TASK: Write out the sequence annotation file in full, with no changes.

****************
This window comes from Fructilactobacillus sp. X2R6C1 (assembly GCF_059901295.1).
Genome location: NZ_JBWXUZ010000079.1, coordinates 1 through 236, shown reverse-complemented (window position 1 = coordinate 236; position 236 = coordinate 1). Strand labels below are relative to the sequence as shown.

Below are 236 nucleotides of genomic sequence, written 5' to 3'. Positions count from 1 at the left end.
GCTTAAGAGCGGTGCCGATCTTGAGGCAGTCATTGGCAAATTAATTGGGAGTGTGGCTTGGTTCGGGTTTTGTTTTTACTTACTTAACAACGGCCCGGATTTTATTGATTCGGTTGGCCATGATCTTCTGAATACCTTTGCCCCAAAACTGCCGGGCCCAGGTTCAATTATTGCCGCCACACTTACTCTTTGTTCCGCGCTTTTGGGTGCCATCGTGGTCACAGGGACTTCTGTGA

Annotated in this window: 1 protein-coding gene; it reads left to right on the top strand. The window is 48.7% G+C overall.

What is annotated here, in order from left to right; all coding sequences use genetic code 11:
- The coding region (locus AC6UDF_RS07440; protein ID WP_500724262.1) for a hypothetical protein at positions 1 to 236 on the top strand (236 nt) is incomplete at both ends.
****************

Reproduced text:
This window comes from Fructilactobacillus sp. X2R6C1 (assembly GCF_059901295.1).
Genome location: NZ_JBWXUZ010000079.1, coordinates 1 through 236, shown reverse-complemented (window position 1 = coordinate 236; position 236 = coordinate 1). Strand labels below are relative to the sequence as shown.

Below are 236 nucleotides of genomic sequence, written 5' to 3'. Positions count from 1 at the left end.
GCTTAAGAGCGGTGCCGATCTTGAGGCAGTCATTGGCAAATTAATTGGGAGTGTGGCTTGGTTCGGGTTTTGTTTTTACTTACTTAACAACGGCCCGGATTTTATTGATTCGGTTGGCCATGATCTTCTGAATACCTTTGCCCCAAAACTGCCGGGCCCAGGTTCAATTATTGCCGCCACACTTACTCTTTGTTCCGCGCTTTTGGGTGCCATCGTGGTCACAGGGACTTCTGTGA

Annotated in this window: 1 protein-coding gene; it reads left to right on the top strand. The window is 48.7% G+C overall.

What is annotated here, in order from left to right; all coding sequences use genetic code 11:
- The coding region (locus AC6UDF_RS07440; protein ID WP_500724262.1) for a hypothetical protein at positions 1 to 236 on the top strand (236 nt) is incomplete at both ends.